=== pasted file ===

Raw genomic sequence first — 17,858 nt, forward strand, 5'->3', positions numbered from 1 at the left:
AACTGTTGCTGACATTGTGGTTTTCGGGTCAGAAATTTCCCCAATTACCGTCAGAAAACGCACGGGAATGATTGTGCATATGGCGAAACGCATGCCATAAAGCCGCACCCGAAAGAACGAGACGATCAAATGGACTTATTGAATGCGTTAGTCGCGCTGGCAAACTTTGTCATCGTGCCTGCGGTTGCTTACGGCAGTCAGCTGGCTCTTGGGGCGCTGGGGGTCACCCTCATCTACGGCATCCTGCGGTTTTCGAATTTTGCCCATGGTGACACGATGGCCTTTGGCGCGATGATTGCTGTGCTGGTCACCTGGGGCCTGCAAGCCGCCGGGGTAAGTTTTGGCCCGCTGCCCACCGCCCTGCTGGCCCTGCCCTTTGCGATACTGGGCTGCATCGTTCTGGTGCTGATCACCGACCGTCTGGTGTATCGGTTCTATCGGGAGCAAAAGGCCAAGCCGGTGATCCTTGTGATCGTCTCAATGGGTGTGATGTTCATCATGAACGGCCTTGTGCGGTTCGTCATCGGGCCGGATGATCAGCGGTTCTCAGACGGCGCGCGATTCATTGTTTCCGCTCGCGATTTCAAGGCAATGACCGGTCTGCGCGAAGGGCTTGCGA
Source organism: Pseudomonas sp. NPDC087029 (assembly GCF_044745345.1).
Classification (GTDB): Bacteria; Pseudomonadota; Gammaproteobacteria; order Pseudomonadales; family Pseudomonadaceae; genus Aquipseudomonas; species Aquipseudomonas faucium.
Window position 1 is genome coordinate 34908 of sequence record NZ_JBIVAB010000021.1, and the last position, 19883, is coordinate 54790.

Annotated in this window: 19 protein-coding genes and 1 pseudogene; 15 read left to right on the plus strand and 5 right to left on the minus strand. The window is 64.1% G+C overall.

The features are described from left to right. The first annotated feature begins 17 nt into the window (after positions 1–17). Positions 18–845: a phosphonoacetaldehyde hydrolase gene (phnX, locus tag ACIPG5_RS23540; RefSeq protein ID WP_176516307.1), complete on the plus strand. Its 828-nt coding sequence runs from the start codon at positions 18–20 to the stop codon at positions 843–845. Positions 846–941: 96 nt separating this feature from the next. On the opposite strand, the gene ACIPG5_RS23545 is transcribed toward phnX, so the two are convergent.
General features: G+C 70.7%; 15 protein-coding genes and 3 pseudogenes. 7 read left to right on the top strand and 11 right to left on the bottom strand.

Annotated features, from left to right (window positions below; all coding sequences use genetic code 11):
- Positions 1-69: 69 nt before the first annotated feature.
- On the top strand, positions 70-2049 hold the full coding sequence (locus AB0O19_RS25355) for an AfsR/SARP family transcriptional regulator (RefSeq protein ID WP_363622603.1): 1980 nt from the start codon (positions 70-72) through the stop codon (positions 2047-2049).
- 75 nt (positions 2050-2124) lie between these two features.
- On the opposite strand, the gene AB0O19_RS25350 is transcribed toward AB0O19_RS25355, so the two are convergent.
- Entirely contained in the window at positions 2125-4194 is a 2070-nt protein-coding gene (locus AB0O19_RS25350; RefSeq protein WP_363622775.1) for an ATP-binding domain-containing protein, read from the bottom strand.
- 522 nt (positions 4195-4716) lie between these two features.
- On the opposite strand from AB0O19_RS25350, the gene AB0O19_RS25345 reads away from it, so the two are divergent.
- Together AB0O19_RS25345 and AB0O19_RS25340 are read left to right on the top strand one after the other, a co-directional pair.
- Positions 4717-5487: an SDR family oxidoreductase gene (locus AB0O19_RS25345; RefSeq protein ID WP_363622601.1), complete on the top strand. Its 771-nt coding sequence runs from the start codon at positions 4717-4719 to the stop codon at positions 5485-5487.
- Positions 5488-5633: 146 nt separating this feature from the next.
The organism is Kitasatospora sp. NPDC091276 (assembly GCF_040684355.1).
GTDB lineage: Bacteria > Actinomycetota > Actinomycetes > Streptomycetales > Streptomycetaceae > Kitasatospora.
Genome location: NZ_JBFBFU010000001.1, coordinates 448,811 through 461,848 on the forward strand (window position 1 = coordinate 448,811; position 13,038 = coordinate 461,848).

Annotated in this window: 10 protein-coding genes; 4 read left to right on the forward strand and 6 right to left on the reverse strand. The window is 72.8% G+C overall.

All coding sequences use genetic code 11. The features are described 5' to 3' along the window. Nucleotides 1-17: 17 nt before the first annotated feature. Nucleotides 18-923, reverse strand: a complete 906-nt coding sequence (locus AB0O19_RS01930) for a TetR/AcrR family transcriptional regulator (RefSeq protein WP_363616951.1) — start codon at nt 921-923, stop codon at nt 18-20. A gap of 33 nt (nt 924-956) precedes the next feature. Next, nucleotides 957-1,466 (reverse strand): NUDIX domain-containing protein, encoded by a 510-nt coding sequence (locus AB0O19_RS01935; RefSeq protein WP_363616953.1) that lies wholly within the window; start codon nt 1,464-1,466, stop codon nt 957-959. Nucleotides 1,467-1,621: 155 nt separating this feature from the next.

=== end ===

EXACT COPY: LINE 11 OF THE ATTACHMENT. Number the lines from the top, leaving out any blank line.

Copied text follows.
- On the top strand, positions 70-2049 hold the full coding sequence (locus AB0O19_RS25355) for an AfsR/SARP family transcriptional regulator (RefSeq protein ID WP_363622603.1): 1980 nt from the start codon (positions 70-72) through the stop codon (positions 2047-2049).